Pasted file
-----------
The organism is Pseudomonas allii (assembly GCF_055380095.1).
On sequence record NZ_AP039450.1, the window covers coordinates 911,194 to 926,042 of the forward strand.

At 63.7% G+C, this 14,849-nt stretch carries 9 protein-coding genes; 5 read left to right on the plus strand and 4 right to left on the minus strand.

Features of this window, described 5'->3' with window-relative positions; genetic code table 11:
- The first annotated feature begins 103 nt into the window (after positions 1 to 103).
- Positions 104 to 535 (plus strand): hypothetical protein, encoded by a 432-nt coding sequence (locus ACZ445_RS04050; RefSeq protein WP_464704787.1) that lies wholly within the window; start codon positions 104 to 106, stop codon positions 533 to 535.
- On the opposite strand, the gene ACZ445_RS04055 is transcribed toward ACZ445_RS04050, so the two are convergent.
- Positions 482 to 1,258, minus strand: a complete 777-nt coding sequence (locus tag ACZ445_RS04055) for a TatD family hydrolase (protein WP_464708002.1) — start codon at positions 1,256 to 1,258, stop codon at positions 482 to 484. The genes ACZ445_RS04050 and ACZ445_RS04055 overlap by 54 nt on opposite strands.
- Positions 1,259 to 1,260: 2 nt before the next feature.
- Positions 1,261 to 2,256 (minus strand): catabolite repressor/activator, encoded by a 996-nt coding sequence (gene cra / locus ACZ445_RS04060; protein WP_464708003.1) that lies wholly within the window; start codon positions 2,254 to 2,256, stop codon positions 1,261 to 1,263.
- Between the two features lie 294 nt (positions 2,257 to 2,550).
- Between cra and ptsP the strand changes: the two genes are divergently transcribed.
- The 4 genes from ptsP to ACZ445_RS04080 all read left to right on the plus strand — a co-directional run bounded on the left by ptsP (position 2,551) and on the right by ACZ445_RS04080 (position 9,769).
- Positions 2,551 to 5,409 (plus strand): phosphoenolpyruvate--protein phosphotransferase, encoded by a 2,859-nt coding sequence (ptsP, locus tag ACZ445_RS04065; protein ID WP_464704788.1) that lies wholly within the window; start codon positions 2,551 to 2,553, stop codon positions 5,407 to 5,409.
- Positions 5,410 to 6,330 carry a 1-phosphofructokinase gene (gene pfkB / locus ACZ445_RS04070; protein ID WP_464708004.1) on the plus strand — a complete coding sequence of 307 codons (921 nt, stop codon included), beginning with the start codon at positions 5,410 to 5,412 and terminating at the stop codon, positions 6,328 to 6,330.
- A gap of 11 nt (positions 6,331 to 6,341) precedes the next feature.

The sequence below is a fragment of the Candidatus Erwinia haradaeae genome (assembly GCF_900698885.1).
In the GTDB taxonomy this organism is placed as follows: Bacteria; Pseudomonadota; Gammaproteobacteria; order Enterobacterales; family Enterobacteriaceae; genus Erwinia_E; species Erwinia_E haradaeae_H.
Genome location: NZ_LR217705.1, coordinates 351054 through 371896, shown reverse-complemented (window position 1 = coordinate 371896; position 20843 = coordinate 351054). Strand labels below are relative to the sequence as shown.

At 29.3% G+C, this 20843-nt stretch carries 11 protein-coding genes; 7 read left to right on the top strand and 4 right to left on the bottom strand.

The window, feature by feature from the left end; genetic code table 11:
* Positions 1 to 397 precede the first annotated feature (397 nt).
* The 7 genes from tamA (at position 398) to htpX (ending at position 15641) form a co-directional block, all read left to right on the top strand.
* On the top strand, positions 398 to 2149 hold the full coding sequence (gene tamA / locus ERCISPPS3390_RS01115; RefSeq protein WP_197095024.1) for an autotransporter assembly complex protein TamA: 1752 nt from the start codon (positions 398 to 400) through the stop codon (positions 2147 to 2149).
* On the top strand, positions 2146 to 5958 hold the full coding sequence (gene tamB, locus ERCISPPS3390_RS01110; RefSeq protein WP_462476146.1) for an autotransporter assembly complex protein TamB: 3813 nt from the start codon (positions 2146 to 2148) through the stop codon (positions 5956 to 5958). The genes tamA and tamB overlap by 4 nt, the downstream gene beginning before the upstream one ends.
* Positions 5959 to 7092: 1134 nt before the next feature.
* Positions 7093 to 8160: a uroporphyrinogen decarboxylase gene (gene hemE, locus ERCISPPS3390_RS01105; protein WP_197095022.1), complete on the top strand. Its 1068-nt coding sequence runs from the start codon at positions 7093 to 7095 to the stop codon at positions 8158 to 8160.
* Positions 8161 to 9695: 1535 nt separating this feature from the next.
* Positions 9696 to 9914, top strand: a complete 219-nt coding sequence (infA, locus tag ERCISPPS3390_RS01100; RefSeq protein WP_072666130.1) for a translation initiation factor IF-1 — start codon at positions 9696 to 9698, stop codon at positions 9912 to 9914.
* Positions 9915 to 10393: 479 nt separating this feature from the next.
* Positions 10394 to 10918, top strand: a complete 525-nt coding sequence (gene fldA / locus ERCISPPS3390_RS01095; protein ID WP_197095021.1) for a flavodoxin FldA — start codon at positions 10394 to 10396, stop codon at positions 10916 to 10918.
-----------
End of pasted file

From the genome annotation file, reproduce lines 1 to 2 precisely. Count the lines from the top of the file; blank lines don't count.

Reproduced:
The organism is Pseudomonas allii (assembly GCF_055380095.1).
On sequence record NZ_AP039450.1, the window covers coordinates 911,194 to 926,042 of the forward strand.